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Despite only really getting a foothold in the homes of some developed markets in the 1980s, gaming now stands as one of the largest global entertainment industries in the world. Rather quietly breezing past music and movies over the course of the last decade, the scene has expanded to such an extent that the range of software and hardware available makes it an incredibly accessible and immersive way to have fun.

Speaking generally, the first thoughts that come to mind when the topic of gaming is brought up are those of people on massive multiplayer PC games or players with a controller and home console rigged to a TV screen. While this line of the somewhat traditional gaming is still very popular and growing, it’s the two newer extremes of gaming that are growing rapidly among the masses and in the revenues column.

On the one side, you have hyper-casual gaming which, despite being mostly free to start, stands as one of the single largest contributors to global gaming revenue. At the other end, it’s all about those players and organizations who strive to be the best, with the eSports scene growing to rival that of some traditional sports. Given the rate at which these two extremes of gaming are growing, it might not be long before the mainstream deems them the norm in entertainment circles.

The lucrative free form of hyper-casual gaming

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For an industry that heavily publicizes the latest and most expensive feats in development, be it hardware or software, it may come as a surprise that the largest contributor to revenues is free gaming. The games are often considered to be light in form, lacking expansive gameplay or features, and yet, because they’re so easy to play, they’ve become very appealing. The key to these games is their accessibility. They’re filled with bright colors, gratifying noises, and a sense of progress that stimulates endorphins.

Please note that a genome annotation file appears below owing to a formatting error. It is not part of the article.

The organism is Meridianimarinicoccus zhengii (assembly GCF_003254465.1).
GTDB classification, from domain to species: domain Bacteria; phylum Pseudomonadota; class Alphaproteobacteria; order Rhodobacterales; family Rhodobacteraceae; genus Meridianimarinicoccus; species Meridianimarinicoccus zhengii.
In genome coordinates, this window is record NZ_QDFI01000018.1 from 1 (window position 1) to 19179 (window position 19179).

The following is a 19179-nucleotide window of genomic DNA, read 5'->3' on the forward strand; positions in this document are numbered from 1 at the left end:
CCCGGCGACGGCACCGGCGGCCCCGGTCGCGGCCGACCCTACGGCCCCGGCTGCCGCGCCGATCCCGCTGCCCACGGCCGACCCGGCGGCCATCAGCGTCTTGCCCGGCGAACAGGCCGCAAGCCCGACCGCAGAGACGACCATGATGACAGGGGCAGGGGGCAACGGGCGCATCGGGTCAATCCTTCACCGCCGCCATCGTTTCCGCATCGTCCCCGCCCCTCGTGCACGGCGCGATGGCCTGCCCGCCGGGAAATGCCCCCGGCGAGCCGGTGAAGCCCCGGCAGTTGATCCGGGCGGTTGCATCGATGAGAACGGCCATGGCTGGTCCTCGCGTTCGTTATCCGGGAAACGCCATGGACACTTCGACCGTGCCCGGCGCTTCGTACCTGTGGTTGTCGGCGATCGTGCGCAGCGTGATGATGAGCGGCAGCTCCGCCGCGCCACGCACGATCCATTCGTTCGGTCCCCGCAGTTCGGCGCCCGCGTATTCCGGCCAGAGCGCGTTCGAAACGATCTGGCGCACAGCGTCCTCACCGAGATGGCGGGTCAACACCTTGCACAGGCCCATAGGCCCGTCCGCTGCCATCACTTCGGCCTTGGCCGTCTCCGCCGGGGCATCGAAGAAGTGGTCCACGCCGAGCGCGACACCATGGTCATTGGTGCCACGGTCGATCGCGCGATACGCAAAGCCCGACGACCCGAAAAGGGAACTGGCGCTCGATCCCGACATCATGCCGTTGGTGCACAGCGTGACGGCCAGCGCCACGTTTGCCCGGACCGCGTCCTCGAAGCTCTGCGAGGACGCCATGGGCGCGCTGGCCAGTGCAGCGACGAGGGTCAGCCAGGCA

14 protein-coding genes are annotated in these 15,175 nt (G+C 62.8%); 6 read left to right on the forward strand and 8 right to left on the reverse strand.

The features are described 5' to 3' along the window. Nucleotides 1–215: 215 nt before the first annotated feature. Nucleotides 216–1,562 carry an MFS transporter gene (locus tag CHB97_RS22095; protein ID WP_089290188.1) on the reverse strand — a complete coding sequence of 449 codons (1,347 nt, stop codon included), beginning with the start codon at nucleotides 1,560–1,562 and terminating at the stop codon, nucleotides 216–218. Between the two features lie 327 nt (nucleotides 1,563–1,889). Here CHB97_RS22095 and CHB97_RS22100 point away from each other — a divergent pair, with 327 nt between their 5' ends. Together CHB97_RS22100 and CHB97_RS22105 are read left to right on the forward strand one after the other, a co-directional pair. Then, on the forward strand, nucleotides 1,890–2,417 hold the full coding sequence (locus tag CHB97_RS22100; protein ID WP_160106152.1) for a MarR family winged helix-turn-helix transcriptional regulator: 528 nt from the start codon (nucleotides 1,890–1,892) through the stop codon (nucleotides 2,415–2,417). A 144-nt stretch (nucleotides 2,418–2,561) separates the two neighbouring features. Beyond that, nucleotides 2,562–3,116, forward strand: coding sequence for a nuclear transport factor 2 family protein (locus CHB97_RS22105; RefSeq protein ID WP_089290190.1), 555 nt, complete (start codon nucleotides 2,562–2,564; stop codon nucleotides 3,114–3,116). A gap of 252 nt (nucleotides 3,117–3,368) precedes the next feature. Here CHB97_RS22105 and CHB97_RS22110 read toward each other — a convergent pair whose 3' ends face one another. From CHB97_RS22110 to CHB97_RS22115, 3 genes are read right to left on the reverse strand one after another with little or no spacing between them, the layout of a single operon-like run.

The 2020 global games market saw tremendous year-on-year growth across all but one platform – browser PC – but once again, mobile grew the most and continues to contribute the largest portion of total market revenues. Mobile is the home of hyper-casual games, with the vast majority of the $86 billion generated last year coming from the freemium model (free to start with micro-transactions therein).

In the UK, each of the top 20 highest-grossing games, at the time of writing, were free to play, with the 21st in the ranking being the wildly popular, but premium, Minecraft. In the larger US market, free-to-play games occupy the first 23 slots of the top-grossing list, with the streak again being snapped by Minecraft in 24th.

In both markets, it’s freemium titles like Candy Crush Saga and Coin Master that rule the roost. A similar phenomenon can be found in the iGaming sector. Used to a pay-to-play set-up, online casino players can choose between thousands of slot titles but be usually unable to try before they buy, so to speak. However, has pulled in over 10,000 slot games to play for free. The platform now sees over one million visitors per month as it offers a casual way to play well-known titles like Book of Dead, Gonzo’s Quest, and Starburst.

The increasingly popular pastime of watching other game

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The long-ignored potential of an organized competitive scene for gaming continues to capture the headlines, with eSports proving its stability and popularity in 2020. Across the world, there are even gaming centers and fully-fledged live arenas being erected regularly, as shown in Milwaukee, here at This commitment to staging major events isn’t a shot in the dark, either, with revenues continuing to grow for eSports.

In 2018, the industry had already exceeded the $750 million milestones, but in 2020, it geared up once again, growing by 15.7 percent year on year to eclipse $1.1 billion. Now, analysts have eSports pegged as a $1.5 billion industry by 2023. Alongside its tremendous growth as an industry, its biggest events have seen the prize pools grow exponentially. DOTA 2’s The International is a notorious prize pool behemoth, which climbed to a record-obliterating $33.3 million for its 2019 edition.

Of course, the talent on show, the players’ charisma, and the quality of competition allowed by the leading eSports titles – such as DOTA 2, League of Legends, and Counter-Strike: Global Offensive – are crucial elements. But the key to success all comes down to viewership. In November 2020 alone, it was found that over 16 million hours of DOTA 2 eSports footage were watched on Twitch, with a further 13.7 million hours being viewed of CS:GO. Over on YouTube – a platform which has ramped up its eSports efforts – 100 billion hours of gaming content were watched last year.

Hyper-casual gaming will continue to surge in 2021, with new quirky themes in the vein of Spaghetti Arms expected to emerge. At the other end of the spectrum, updated eSports titles such as Melee or League of Legend: Wild Rift are set to make the genre even more popular and mainstream.